The football game had really warmed up now. Today’s ball had mud caked on its matted grey hair and beard. I lowered my binos. I didn’t want to see that shit. If they found me, the next head could be mine.

The ground below me was soft but sappingly cold. I wished the Regiment boys had left me a roll mat. Tensing my body, I wiggled my toes again and again, trying to generate some heat, but it wasn’t working. Mladic had better turn up soon. I didn’t have a picture of him with me because of opsec, but I’d burned one into my memory before I came out. I’d know his ugly fat face when I saw it.

The LTD was housed in a green metal box about the size of a breeze block. The tripod it was mounted on was extendable to about two feet, though I had it just inches off the ground. It had a viewfinder at the back, and a lens at the front, protected for now by a plastic cap, which would fire a laser about ten miles. There was also a laser range-finder, which was how I knew the target building was exactly 217 metres away.

The theory behind this kind of attack was very simple. A jet would come in from behind me, roughly in line with the beam from the LTD, but low, the other side of the mountain, out of sight and sound of the factory. When it was about nine or ten miles away, the on-board computer would tell the pilot to pull into a steep climb. At just the right moment he would let go of the Paveway, very much like bowling a ball underarm. By the time it had cleared the mountain, the jet would have turned and be on its way home.

The Paveway wasn’t so much a missile as a standard 2000-pound lump of metal and explosive, with some fins strapped on its tail. Once it had been lobbed, the nose-mounted detector would look for the laser beam splashing on the target, lock on, and freefall to the target. This man-in-the-loop technology was all very well, but as I watched the soccer match, hoping I wasn’t going to fuck up and become their next ball, I wished someone would hurry up and invent no-man-in-the-loop technology.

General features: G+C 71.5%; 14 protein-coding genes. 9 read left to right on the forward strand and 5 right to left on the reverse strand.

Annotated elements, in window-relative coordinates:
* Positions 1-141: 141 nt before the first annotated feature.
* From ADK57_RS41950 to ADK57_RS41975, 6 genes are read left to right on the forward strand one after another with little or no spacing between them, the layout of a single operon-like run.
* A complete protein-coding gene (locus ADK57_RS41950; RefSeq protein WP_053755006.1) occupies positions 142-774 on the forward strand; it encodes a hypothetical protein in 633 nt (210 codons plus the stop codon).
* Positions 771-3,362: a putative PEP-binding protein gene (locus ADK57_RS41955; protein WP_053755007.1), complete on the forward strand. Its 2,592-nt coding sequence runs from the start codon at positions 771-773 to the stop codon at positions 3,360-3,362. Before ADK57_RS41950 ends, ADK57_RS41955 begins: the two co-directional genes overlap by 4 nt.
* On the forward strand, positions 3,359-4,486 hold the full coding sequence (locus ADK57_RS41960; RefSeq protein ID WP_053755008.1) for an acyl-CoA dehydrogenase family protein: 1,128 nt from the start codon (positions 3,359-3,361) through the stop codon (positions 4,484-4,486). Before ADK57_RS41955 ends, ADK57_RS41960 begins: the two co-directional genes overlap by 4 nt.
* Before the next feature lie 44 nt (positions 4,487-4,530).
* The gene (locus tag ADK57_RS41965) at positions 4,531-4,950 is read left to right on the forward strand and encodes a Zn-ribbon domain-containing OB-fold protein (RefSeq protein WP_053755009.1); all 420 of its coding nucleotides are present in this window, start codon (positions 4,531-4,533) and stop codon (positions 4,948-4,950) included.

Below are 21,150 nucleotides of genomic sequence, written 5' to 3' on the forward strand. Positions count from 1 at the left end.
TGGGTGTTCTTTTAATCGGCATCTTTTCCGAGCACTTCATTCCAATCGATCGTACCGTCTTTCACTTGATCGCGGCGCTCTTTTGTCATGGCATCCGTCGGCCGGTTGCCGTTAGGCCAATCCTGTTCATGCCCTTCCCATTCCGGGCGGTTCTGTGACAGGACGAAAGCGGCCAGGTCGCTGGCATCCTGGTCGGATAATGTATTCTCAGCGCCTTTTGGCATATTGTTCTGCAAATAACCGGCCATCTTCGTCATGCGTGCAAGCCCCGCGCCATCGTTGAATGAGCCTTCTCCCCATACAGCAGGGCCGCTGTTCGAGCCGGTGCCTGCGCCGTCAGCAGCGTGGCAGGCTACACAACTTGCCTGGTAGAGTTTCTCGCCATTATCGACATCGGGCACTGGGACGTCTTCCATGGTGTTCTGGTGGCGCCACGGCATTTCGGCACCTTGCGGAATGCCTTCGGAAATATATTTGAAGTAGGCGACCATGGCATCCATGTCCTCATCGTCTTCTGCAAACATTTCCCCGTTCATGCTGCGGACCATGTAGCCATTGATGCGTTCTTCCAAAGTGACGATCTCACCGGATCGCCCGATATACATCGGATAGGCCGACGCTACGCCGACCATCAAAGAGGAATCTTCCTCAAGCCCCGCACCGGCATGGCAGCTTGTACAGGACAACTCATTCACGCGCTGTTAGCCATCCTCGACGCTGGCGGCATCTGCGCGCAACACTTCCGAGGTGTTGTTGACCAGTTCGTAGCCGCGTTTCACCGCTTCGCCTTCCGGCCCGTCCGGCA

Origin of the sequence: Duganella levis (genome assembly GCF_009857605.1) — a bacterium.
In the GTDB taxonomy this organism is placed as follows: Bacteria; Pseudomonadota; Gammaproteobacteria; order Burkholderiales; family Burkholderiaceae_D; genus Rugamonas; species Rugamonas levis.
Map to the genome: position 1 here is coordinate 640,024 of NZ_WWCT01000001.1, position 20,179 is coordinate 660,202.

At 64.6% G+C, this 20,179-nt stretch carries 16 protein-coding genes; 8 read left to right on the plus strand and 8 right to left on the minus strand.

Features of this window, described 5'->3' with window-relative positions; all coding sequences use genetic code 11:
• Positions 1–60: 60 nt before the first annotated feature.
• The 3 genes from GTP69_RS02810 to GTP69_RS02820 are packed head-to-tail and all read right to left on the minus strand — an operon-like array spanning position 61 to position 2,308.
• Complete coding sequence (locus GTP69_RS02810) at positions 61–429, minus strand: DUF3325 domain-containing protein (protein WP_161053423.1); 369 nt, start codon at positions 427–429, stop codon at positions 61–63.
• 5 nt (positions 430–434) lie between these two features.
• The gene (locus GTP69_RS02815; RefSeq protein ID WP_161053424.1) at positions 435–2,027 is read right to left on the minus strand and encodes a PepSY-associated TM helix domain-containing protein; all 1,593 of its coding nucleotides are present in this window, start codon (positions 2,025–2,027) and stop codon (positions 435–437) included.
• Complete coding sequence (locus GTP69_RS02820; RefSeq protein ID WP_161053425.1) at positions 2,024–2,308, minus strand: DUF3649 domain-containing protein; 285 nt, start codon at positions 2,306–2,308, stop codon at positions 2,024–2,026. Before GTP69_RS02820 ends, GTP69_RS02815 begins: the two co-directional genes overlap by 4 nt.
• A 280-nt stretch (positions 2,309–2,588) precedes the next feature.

I had to be this close because of the mountains behind me. When the LTD fired its laser, the beam would break up at the point it hit the target, giving the splash the Paveway would be looking for. Had it been aimed down at an angle from high ground, there would have been less splash, and the Paveway might have trouble locking on as it came over the mountain. I had only one chance of getting Mladic. To maximize the splash, I had to aim the laser at as near to a right angle to the target as possible, which meant being virtually on top of the factory – in fact, in tactical terms, close enough to spit on it.

I checked again that the alloy tripod was nice and solid. I had filled three plastic bags with mud and slapped them over the legs to keep the beam constant and stable. If Mladic was to get hit in the building, the Paveway’s fuse would be set to delayed, to make sure it penetrated the brickwork before detonating. Paveway had what was called a ‘circular error probable’ – in other words, circumference of fuck-up – of about nine metres. If I was out by three, the bomb could be out by twelve, but pinpoint accuracy wouldn’t matter too much today. The full blast of 945 pounds of tritonal would rain the steel casing down on him, and even I’d have to get my head down.

I’d taken a pair of badly made and cumbersome black nylon gloves from a body at the roadside. I pulled one off with my teeth and reached into the top pocket of the Gore-Tex suit for another two Imodium. I tried to time my bowel movements for the night.

The sound of engines rumbled up the valley to my right. I raised the binos again as a convoy of mud-covered wagons with canvas backs lumbered towards the factory. There were six of them, civilian vehicles. They all looked as if they had seen a few winters. As they got closer, I saw the drivers were in Serb uniform.